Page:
Case Quiz (September 2016)

A 12-year-old girl was admitted due to abdominal pain, vomiting, loss of appetite, and diminished urine output for the previous 10 days. Consanguinity was present between her parents, and her maternal uncle had ESRD due to Alport syndrome. She seemed tired and weak and was dehydrated. Her weight and height were within normal ranges. Blood pressure was 250/170 mmHg, and heart rate was 120/min. A systolic murmur was heard on the left sternal border, and abdominal tenderness was detected on the right lower quadrant and around the umbilicus. Ophthalmologic examination revealed grade IV hypertensive retinopathy. Laboratory findings were as follows: hemoglobin (Hb) 10.5 g/dl, hematocrit (Htc) 30%, white blood cells (WBC) 14,200/mm3, platelets (Plt) 69,000/mm3, reticulocytes (Rtc) 16%, and the peripheral blood smear disclosed many fragmented erythrocytes. Blood urea was 33 mg/dl, creatinine 1.1 mg/dl, Na 129 mEq/L, K 2.6 mEq/L, total protein 6.9 g/dl, albumin 4.2 g/dl, AST 69 U/L, ALT 17 U/L, total bilirubin 2.8 mg/dl, conjugated bilirubin 0.66 mg/dl, and lactic dehydrogenase (LDH) 3,600 U/L. Urinalysis showed specific gravity 1.030, protein +++ (protein/creatinine ratio: 6.7 g/g creatinine), blood +++, and abundant red blood cells in the sediment. Na nitroprusside infusion was started for her severe hypertension. Direct Coombs, complement levels, coagulation tests, ANA, anti-dsDNA, ANCA, antiphospholipid antibodies, and factor H levels were normal. Renal ultrasound revealed a smaller right kidney (right kidney 75 × 34 × 30 mm; left kidney 114 × 50 × 46 mm), increased echogenicity in both kidneys , and a focal echogenic area on the upper part of the right kidney. Renal arterial and venous Doppler ultrasound was performed and was normal. Echocardiography showed concentric left ventricular hypertrophy and a left ventricular mass index (LVMI) of 87 g/m2.7 (upper limit of normal 38 g/m2.7). Haptoglobulin level was 0.5 g/dl (normal 0.3–2 g/dl). Renal biopsy was performed and revealed fragmented red blood cells and fibrin thrombi in the capillary lumina of the glomeruli (Figure). Glomerular basement membrane was thickened and showed wrinkling and double contour on periodic acid–Shiff (PAS) stain. Tubulointerstitium showed edema and mild inflammatory cell infiltration, and some tubules had red blood cells in their lumina. Electron microscopic examination also showed that glomerular basement membrane was thickened due to the swelling of lamina rara interna. What is the most likely diagnosis in this patient? What additional tests would you perform?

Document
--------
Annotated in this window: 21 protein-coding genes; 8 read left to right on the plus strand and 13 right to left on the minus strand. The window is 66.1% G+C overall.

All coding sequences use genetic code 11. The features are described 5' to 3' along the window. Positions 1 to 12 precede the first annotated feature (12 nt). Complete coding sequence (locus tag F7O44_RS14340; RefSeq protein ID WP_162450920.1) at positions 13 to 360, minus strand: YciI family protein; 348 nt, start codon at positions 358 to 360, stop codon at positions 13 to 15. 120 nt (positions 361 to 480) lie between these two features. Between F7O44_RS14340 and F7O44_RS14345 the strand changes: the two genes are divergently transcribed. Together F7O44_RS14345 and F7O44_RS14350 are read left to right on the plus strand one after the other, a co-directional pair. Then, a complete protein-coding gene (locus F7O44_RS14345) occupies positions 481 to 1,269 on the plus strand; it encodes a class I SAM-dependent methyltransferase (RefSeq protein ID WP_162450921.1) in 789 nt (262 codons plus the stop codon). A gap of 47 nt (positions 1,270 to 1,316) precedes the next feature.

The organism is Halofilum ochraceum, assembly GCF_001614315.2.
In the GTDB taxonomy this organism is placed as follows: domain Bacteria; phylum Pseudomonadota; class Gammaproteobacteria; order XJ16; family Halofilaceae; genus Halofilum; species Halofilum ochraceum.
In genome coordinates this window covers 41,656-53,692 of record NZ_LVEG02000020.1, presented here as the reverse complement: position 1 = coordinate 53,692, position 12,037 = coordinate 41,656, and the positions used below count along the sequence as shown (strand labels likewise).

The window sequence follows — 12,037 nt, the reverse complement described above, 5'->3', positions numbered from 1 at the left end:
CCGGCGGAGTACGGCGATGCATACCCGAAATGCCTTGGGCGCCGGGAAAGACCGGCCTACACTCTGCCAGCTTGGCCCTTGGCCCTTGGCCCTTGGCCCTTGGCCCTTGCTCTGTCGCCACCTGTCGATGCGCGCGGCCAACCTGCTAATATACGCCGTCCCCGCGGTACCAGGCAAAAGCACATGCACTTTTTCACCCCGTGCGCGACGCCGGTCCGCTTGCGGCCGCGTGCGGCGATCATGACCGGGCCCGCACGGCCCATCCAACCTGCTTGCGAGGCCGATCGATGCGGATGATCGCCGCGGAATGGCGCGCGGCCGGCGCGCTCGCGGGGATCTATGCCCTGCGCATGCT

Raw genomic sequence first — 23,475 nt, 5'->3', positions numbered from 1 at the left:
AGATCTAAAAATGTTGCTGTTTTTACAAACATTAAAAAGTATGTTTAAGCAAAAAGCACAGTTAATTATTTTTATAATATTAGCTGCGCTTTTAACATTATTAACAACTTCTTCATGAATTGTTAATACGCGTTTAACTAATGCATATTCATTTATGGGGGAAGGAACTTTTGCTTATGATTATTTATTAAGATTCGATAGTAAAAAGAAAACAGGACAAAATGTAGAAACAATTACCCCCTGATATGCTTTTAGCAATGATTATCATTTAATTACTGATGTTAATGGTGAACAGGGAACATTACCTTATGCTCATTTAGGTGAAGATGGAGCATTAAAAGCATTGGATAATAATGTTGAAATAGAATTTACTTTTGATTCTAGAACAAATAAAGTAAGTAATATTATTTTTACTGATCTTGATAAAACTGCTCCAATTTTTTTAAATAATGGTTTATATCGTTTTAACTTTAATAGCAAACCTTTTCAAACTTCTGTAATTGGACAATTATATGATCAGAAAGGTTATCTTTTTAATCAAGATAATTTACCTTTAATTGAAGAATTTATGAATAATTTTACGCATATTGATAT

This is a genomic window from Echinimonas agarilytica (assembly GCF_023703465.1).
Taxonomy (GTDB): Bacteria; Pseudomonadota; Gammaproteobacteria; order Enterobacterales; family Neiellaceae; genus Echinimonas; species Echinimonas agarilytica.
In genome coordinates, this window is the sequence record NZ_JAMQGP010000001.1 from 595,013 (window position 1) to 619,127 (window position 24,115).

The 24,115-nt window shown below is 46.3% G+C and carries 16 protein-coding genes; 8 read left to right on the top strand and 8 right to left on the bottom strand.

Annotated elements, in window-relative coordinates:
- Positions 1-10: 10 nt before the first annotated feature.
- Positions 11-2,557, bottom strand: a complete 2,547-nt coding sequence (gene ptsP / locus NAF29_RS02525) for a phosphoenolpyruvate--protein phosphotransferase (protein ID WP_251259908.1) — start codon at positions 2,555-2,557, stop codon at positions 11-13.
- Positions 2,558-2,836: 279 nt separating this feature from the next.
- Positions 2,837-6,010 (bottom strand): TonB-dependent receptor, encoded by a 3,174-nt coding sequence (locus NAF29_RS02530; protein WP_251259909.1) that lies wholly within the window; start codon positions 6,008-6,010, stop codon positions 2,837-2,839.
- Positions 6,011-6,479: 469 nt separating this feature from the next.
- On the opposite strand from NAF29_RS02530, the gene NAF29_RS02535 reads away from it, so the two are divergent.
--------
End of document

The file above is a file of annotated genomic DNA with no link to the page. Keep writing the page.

Case Answer (September 2016)

Malignant hypertension (MH) is a hypertensive emergency characterized by severe elevation of blood pressure and ischemic retinal lesions, including the presence of bilateral cotton-wool spots, flame shaped hemorrhages and papilledema. Thrombotic microangiopathy is a well-recognized complication of MH. It has been shown that endothelial dysfunction caused by activation of the renin–angiotensin–aldosterone system has a central role in the pathogenesis of MH.Patients with MAHA due to TTP/HUS typically have severe thrombocytopenia (<20,000/mm 3 ), hypertension but without retinal findings, history of TMA and/or thrombocytopenia without hypertension and no recovery of thrombocytopenia or hemolysis despite blood pressure control. On the other hand, extremely severe hypertension and past medical history of uncontrolled hypertension favor the diagnosis of MH. It is also important to know that the prognosis is more favorable—with good blood pressure control—than the other causes of TMA.

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